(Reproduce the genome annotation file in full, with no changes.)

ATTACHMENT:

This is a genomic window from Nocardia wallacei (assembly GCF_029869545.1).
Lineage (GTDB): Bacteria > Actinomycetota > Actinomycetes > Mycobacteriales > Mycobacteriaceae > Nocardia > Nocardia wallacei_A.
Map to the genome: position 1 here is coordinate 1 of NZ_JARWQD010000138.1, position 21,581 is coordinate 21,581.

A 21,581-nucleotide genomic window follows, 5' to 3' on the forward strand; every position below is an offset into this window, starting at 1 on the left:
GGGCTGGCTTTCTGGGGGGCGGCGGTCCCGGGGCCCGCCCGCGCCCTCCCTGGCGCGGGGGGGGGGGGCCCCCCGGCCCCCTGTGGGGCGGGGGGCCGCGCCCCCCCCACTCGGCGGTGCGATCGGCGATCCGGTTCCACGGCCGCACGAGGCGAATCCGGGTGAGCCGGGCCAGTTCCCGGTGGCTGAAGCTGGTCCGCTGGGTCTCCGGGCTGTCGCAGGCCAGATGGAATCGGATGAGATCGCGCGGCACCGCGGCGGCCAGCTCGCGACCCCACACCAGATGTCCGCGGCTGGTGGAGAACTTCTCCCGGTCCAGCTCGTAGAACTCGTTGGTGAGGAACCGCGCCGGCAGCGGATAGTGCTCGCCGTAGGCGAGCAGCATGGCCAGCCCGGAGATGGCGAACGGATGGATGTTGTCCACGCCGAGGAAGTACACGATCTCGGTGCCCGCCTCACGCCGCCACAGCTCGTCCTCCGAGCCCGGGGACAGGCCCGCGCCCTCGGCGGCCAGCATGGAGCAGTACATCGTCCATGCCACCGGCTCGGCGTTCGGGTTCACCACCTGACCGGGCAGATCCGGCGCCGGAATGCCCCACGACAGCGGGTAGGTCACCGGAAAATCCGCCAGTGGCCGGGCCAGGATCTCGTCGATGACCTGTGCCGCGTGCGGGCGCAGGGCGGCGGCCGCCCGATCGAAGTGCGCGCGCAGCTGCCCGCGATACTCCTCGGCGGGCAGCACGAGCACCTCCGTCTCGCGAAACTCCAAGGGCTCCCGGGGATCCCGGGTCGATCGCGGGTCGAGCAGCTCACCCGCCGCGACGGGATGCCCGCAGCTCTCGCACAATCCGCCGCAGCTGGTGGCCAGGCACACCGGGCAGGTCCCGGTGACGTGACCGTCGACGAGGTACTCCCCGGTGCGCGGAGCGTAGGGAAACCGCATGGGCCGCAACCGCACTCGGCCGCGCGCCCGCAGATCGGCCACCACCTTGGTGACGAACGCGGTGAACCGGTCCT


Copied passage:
This is a genomic window from Nocardia wallacei (assembly GCF_029869545.1).
Lineage (GTDB): Bacteria > Actinomycetota > Actinomycetes > Mycobacteriales > Mycobacteriaceae > Nocardia > Nocardia wallacei_A.
Map to the genome: position 1 here is coordinate 1 of NZ_JARWQD010000138.1, position 21,581 is coordinate 21,581.

A 21,581-nucleotide genomic window follows, 5' to 3' on the forward strand; every position below is an offset into this window, starting at 1 on the left:
GGGCTGGCTTTCTGGGGGGCGGCGGTCCCGGGGCCCGCCCGCGCCCTCCCTGGCGCGGGGGGGGGGGGCCCCCCGGCCCCCTGTGGGGCGGGGGGCCGCGCCCCCCCCACTCGGCGGTGCGATCGGCGATCCGGTTCCACGGCCGCACGAGGCGAATCCGGGTGAGCCGGGCCAGTTCCCGGTGGCTGAAGCTGGTCCGCTGGGTCTCCGGGCTGTCGCAGGCCAGATGGAATCGGATGAGATCGCGCGGCACCGCGGCGGCCAGCTCGCGACCCCACACCAGATGTCCGCGGCTGGTGGAGAACTTCTCCCGGTCCAGCTCGTAGAACTCGTTGGTGAGGAACCGCGCCGGCAGCGGATAGTGCTCGCCGTAGGCGAGCAGCATGGCCAGCCCGGAGATGGCGAACGGATGGATGTTGTCCACGCCGAGGAAGTACACGATCTCGGTGCCCGCCTCACGCCGCCACAGCTCGTCCTCCGAGCCCGGGGACAGGCCCGCGCCCTCGGCGGCCAGCATGGAGCAGTACATCGTCCATGCCACCGGCTCGGCGTTCGGGTTCACCACCTGACCGGGCAGATCCGGCGCCGGAATGCCCCACGACAGCGGGTAGGTCACCGGAAAATCCGCCAGTGGCCGGGCCAGGATCTCGTCGATGACCTGTGCCGCGTGCGGGCGCAGGGCGGCGGCCGCCCGATCGAAGTGCGCGCGCAGCTGCCCGCGATACTCCTCGGCGGGCAGCACGAGCACCTCCGTCTCGCGAAACTCCAAGGGCTCCCGGGGATCCCGGGTCGATCGCGGGTCGAGCAGCTCACCCGCCGCGACGGGATGCCCGCAGCTCTCGCACAATCCGCCGCAGCTGGTGGCCAGGCACACCGGGCAGGTCCCGGTGACGTGACCGTCGACGAGGTACTCCCCGGTGCGCGGAGCGTAGGGAAACCGCATGGGCCGCAACCGCACTCGGCCGCGCGCCCGCAGATCGGCCACCACCTTGGTGACGAACGCGGTGAACCGGTCCT